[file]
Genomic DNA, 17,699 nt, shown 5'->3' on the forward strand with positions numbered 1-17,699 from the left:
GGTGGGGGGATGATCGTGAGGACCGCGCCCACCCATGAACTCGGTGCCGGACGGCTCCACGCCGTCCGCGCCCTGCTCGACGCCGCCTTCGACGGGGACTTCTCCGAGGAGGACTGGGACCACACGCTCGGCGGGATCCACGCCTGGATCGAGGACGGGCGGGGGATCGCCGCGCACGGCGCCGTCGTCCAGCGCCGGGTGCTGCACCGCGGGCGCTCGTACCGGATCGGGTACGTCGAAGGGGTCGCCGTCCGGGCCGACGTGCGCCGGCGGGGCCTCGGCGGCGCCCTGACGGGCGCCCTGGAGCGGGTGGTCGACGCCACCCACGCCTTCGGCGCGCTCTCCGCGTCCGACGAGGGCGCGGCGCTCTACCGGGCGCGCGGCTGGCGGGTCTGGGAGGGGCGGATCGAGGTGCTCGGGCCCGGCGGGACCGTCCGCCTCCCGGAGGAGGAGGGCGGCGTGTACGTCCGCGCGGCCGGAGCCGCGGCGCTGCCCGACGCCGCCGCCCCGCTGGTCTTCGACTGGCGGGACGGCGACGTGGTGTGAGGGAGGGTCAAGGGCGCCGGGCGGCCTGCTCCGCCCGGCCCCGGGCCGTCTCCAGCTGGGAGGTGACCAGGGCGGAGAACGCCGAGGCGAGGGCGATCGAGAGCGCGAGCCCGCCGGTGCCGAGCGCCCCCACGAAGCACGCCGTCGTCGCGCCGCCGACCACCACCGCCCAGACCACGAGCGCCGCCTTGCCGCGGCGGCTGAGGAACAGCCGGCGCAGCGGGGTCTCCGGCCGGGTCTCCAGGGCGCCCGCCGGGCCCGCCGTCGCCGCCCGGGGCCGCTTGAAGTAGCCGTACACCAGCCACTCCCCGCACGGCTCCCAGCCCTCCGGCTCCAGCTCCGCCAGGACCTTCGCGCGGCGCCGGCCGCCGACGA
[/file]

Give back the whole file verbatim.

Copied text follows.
Genomic DNA, 17,699 nt, shown 5'->3' on the forward strand with positions numbered 1-17,699 from the left:
GGTGGGGGGATGATCGTGAGGACCGCGCCCACCCATGAACTCGGTGCCGGACGGCTCCACGCCGTCCGCGCCCTGCTCGACGCCGCCTTCGACGGGGACTTCTCCGAGGAGGACTGGGACCACACGCTCGGCGGGATCCACGCCTGGATCGAGGACGGGCGGGGGATCGCCGCGCACGGCGCCGTCGTCCAGCGCCGGGTGCTGCACCGCGGGCGCTCGTACCGGATCGGGTACGTCGAAGGGGTCGCCGTCCGGGCCGACGTGCGCCGGCGGGGCCTCGGCGGCGCCCTGACGGGCGCCCTGGAGCGGGTGGTCGACGCCACCCACGCCTTCGGCGCGCTCTCCGCGTCCGACGAGGGCGCGGCGCTCTACCGGGCGCGCGGCTGGCGGGTCTGGGAGGGGCGGATCGAGGTGCTCGGGCCCGGCGGGACCGTCCGCCTCCCGGAGGAGGAGGGCGGCGTGTACGTCCGCGCGGCCGGAGCCGCGGCGCTGCCCGACGCCGCCGCCCCGCTGGTCTTCGACTGGCGGGACGGCGACGTGGTGTGAGGGAGGGTCAAGGGCGCCGGGCGGCCTGCTCCGCCCGGCCCCGGGCCGTCTCCAGCTGGGAGGTGACCAGGGCGGAGAACGCCGAGGCGAGGGCGATCGAGAGCGCGAGCCCGCCGGTGCCGAGCGCCCCCACGAAGCACGCCGTCGTCGCGCCGCCGACCACCACCGCCCAGACCACGAGCGCCGCCTTGCCGCGGCGGCTGAGGAACAGCCGGCGCAGCGGGGTCTCCGGCCGGGTCTCCAGGGCGCCCGCCGGGCCCGCCGTCGCCGCCCGGGGCCGCTTGAAGTAGCCGTACACCAGCCACTCCCCGCACGGCTCCCAGCCCTCCGGCTCCAGCTCCGCCAGGACCTTCGCGCGGCGCCGGCCGCCGACGA